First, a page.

The New Year has started on unsteady footing, tipsy from swallowing months of uncertainty about the global economy; market sentiment has shifted and thrust many stock indices into an official bear market.
The bugaboos that have haunted the markets all year – Brexit, slowing global growth, dysfunctional politics, dwindling central bank largesse, and trade conflicts – have finally taken their toll and shaken the risk-on regime that has held sway for most of the last decade.
2018 was the worst year for US stocks in ten years, seeing the S&P500 contract by more than six percent.
With traders looking to technical levels and other guideposts for sentiment, the adage ‘As January goes, so go the markets’ may seem more relevant this year. The last time US stocks fell in January was in 2016, and should it happen again this year the stock market pain could create a self-reinforcing downward spiral, bleeding into confidence indicators and even the hard data. Investors are now trying to suss out if corporate earnings peaked for the cycle in 2018, and await fundamentals to reassert themselves in commodity and stock markets, hoping to overcome the eroding sentiment that has dragged down asset prices in the last couple of months.
Many of the big picture issues overhanging the markets will finally be resolved in 2019…for better or for worse. If enough fall on the happy side of the resolutions ledger, the global economy and markets could put their party hats back on and revel in more prosperity in the New Year.
If not, these issues could linger as an unshakable hangover, and 2019 will be characterized by a bear market and possibly recession in some economies.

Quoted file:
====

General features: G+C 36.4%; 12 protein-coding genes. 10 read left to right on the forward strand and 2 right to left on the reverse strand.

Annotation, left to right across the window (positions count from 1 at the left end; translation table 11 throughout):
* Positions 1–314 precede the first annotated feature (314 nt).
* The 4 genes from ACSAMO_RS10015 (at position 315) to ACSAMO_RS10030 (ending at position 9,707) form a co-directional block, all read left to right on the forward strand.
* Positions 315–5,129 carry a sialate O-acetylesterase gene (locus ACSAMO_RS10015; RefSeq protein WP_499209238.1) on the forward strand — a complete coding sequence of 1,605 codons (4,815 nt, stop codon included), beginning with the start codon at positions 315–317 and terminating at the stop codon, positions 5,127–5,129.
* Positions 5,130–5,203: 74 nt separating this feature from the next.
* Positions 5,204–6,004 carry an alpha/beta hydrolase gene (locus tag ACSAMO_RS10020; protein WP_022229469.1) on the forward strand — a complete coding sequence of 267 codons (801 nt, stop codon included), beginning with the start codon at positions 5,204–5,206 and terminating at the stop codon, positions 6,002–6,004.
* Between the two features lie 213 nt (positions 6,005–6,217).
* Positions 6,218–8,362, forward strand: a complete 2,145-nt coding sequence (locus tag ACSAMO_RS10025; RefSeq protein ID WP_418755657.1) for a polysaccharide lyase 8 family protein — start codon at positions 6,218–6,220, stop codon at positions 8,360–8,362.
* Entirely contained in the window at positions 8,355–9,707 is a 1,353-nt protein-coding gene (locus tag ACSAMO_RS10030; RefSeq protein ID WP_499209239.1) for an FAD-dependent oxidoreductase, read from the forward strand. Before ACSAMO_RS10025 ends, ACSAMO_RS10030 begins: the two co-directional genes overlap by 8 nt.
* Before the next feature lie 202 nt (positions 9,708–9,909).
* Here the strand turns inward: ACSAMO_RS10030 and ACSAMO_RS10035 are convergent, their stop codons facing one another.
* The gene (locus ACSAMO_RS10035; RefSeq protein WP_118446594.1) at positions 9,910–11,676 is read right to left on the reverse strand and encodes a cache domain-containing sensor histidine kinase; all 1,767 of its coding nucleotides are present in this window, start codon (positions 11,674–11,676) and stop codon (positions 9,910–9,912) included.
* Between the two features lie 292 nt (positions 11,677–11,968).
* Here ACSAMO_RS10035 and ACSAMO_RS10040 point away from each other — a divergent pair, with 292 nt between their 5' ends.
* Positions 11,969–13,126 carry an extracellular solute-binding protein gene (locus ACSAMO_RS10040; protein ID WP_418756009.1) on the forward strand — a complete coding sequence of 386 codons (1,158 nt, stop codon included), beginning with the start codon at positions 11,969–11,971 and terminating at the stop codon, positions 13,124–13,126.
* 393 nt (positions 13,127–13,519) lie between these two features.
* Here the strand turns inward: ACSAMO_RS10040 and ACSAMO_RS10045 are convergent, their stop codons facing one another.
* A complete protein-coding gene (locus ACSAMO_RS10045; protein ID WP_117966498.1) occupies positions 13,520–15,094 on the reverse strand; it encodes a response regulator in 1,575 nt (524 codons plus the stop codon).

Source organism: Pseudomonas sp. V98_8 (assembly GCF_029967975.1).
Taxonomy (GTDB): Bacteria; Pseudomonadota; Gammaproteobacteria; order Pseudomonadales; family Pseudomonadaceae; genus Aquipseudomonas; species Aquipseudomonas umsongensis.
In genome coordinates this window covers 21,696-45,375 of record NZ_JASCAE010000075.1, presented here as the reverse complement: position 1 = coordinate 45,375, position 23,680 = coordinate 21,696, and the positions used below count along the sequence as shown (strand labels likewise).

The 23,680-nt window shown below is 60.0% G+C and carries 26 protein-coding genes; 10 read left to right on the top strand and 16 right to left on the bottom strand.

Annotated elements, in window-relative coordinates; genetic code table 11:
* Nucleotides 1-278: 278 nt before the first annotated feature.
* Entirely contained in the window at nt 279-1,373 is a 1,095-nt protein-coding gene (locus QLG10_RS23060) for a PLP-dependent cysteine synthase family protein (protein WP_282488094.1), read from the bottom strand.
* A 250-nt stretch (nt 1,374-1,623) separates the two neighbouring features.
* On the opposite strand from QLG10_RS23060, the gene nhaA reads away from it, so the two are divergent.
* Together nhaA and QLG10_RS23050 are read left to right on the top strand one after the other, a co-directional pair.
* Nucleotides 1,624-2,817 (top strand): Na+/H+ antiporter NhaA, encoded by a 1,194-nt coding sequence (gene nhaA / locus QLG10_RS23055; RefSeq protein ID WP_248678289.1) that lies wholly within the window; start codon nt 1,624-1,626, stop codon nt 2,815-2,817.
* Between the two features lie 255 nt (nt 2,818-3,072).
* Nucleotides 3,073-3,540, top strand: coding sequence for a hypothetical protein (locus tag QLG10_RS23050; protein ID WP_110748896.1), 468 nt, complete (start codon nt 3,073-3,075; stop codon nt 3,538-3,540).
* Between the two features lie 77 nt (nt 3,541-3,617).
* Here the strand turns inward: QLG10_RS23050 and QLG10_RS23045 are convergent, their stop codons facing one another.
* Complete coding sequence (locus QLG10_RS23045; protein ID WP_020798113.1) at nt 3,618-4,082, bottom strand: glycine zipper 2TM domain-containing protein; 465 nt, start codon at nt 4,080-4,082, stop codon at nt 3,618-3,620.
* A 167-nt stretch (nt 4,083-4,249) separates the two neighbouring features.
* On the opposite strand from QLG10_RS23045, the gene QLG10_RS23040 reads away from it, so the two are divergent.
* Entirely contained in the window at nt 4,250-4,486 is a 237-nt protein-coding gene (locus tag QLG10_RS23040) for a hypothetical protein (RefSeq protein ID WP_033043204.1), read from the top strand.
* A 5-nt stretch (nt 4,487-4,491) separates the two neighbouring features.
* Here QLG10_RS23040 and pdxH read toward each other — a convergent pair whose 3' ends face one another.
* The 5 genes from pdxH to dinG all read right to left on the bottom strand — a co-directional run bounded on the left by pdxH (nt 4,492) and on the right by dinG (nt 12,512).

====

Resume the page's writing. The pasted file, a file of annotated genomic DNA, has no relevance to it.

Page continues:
Global Trade: The Clock Strikes Midnight
The S&P500 has tumbled more than 10% since President Trump declared himself a “tariff man” in early December, and a self-imposed clock is ticking down to early March when a temporarily postponed tariff increase could go into effect, opening up an all-out trade war. Market optimism about the US reaching a trade deal with China has faded and its becoming clearer that tariffs are contributing to a slowdown in China that is spilling over into the global economy. The latest sign was the December reading of the China Caixin manufacturing PMI, which entered contraction for the first time in 19 months. A holiday quarter earnings warning from Apple added to the angst about the health of the Chinese economy. It also raises the question of how many other companies, especially in tech, will follow suit with lowered guidance in the weeks ahead, laying blame on China and trade tensions.
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2. Hot Market Report: US T-Bonds "Don't fight the Fed...."
By John Thorpe, Senior Broker
Click on image below to enlarge
As the saying goes “Never fight the Fed”
Global markets have seen Fed action and commentary since Oct 3rd of last quarter, mostly commentary, as creating more uncertainty on the future of rates and hence the direction of many global markets with few untouched by the Fed’s commentary.
The global markets see the nature of the Federal Reserve Banks two pronged mandate, hold inflation at 2% and full employment, as having largely been met. When commentary suggests more Fed tightening, it confused the global market, Stocks sold off lower, Bonds sold off, precious metals went lower and the US Dollar Strengthened.
The Fed now has since recanted on it’s aggressive stance to raise short term rates and has reiterated publically they will be more patient. in late November FRB ChairmanJerome Powell said the Fed’s key benchmark interest rate is near the neutral rate — the rate where the Fed could consider stopping rate hikes. That’s an important change from a comment he made in early October about the neutral rate being a long way off. As a direct and immediate result, market disruptions began,; traders and institutions knew not to fight the Fed
When Jerome Powell on December 19th announced the Fed’s Decision to raise rates for the last time in 2018 another .25 to 2.25 ( see St Louis Fed ), That signaled an even more dovish stance from the FRB Chair and Bond yields continued to drop further.